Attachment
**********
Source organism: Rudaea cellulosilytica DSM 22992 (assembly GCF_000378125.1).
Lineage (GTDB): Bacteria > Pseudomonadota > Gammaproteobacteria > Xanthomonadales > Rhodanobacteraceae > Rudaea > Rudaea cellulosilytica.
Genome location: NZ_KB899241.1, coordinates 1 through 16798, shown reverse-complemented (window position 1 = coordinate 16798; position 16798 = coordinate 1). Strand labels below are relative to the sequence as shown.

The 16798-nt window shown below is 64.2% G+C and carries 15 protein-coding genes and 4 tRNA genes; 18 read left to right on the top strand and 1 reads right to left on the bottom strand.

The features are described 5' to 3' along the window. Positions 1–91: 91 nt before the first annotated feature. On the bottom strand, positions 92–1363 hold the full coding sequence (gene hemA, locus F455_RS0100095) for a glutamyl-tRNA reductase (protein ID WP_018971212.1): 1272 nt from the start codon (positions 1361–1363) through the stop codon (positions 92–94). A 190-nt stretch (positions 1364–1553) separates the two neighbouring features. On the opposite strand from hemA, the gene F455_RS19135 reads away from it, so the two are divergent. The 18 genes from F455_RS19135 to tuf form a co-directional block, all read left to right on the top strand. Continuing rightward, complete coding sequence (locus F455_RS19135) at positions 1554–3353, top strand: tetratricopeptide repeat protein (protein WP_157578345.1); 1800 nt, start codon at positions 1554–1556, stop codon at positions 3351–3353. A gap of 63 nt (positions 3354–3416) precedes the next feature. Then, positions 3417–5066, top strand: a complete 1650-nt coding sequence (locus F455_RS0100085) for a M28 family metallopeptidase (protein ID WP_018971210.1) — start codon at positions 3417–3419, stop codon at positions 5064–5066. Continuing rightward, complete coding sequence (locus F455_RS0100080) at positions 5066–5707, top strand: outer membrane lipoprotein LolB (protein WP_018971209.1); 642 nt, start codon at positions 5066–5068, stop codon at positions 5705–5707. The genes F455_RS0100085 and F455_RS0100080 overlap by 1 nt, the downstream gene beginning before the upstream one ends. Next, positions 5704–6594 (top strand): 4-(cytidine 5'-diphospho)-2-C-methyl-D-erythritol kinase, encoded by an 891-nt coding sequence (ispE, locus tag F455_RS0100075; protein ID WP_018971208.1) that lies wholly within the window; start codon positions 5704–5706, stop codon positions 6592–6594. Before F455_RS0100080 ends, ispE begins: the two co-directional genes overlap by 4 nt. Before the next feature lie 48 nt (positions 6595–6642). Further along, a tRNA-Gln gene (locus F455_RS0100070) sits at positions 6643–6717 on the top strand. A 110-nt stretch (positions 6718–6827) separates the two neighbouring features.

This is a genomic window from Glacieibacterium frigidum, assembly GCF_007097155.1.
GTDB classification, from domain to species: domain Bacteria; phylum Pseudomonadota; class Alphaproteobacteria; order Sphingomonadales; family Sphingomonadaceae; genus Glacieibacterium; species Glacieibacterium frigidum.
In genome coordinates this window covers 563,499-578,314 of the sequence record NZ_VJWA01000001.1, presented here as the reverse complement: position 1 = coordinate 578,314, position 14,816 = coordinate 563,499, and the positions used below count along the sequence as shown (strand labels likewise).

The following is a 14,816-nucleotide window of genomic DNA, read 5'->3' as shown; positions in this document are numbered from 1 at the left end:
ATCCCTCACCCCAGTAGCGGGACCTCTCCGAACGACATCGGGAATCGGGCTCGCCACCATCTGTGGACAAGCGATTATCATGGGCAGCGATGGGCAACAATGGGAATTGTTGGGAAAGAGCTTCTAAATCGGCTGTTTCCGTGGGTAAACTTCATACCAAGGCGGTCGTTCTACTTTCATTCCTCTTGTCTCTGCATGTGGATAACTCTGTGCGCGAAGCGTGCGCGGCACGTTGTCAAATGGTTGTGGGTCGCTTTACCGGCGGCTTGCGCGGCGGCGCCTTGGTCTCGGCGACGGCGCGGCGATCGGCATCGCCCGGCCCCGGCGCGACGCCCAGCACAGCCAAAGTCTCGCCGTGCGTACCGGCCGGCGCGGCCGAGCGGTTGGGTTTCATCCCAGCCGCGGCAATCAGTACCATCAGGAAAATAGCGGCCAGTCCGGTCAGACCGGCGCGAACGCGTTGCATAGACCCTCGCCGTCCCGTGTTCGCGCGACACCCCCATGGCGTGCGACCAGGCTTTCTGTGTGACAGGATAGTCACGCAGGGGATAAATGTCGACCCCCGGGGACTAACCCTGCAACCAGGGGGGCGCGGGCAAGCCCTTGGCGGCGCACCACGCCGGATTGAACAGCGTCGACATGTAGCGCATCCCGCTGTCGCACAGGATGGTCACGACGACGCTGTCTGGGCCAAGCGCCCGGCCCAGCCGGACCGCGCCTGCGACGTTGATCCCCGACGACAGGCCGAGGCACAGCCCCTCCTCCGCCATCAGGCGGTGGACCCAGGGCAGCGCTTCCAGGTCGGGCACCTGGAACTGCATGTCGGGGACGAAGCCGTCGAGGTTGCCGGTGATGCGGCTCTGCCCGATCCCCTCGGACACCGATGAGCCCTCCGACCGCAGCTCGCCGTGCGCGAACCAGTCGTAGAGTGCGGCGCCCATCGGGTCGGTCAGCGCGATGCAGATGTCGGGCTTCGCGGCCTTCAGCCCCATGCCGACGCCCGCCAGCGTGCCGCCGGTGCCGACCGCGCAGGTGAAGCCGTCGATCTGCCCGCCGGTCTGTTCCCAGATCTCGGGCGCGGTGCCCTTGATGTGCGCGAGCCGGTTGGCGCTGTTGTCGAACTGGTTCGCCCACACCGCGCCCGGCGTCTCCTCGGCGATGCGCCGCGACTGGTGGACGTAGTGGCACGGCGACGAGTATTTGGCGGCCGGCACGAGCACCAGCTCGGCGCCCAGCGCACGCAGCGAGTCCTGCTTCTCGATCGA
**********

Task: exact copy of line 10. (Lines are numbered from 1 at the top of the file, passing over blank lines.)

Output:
ATCCCTCACCCCAGTAGCGGGACCTCTCCGAACGACATCGGGAATCGGGCTCGCCACCATCTGTGGACAAGCGATTATCATGGGCAGCGATGGGCAACAATGGGAATTGTTGGGAAAGAGCTTCTAAATCGGCTGTTTCCGTGGGTAAACTTCATACCAAGGCGGTCGTTCTACTTTCATTCCTCTTGTCTCTGCATGTGGATAACTCTGTGCGCGAAGCGTGCGCGGCACGTTGTCAAATGGTTGTGGGTCGCTTTACCGGCGGCTTGCGCGGCGGCGCCTTGGTCTCGGCGACGGCGCGGCGATCGGCATCGCCCGGCCCCGGCGCGACGCCCAGCACAGCCAAAGTCTCGCCGTGCGTACCGGCCGGCGCGGCCGAGCGGTTGGGTTTCATCCCAGCCGCGGCAATCAGTACCATCAGGAAAATAGCGGCCAGTCCGGTCAGACCGGCGCGAACGCGTTGCATAGACCCTCGCCGTCCCGTGTTCGCGCGACACCCCCATGGCGTGCGACCAGGCTTTCTGTGTGACAGGATAGTCACGCAGGGGATAAATGTCGACCCCCGGGGACTAACCCTGCAACCAGGGGGGCGCGGGCAAGCCCTTGGCGGCGCACCACGCCGGATTGAACAGCGTCGACATGTAGCGCATCCCGCTGTCGCACAGGATGGTCACGACGACGCTGTCTGGGCCAAGCGCCCGGCCCAGCCGGACCGCGCCTGCGACGTTGATCCCCGACGACAGGCCGAGGCACAGCCCCTCCTCCGCCATCAGGCGGTGGACCCAGGGCAGCGCTTCCAGGTCGGGCACCTGGAACTGCATGTCGGGGACGAAGCCGTCGAGGTTGCCGGTGATGCGGCTCTGCCCGATCCCCTCGGACACCGATGAGCCCTCCGACCGCAGCTCGCCGTGCGCGAACCAGTCGTAGAGTGCGGCGCCCATCGGGTCGGTCAGCGCGATGCAGATGTCGGGCTTCGCGGCCTTCAGCCCCATGCCGACGCCCGCCAGCGTGCCGCCGGTGCCGACCGCGCAGGTGAAGCCGTCGATCTGCCCGCCGGTCTGTTCCCAGATCTCGGGCGCGGTGCCCTTGATGTGCGCGAGCCGGTTGGCGCTGTTGTCGAACTGGTTCGCCCACACCGCGCCCGGCGTCTCCTCGGCGATGCGCCGCGACTGGTGGACGTAGTGGCACGGCGACGAGTATTTGGCGGCCGGCACGAGCACCAGCTCGGCGCCCAGCGCACGCAGCGAGTCCTGCTTCTCGATCGA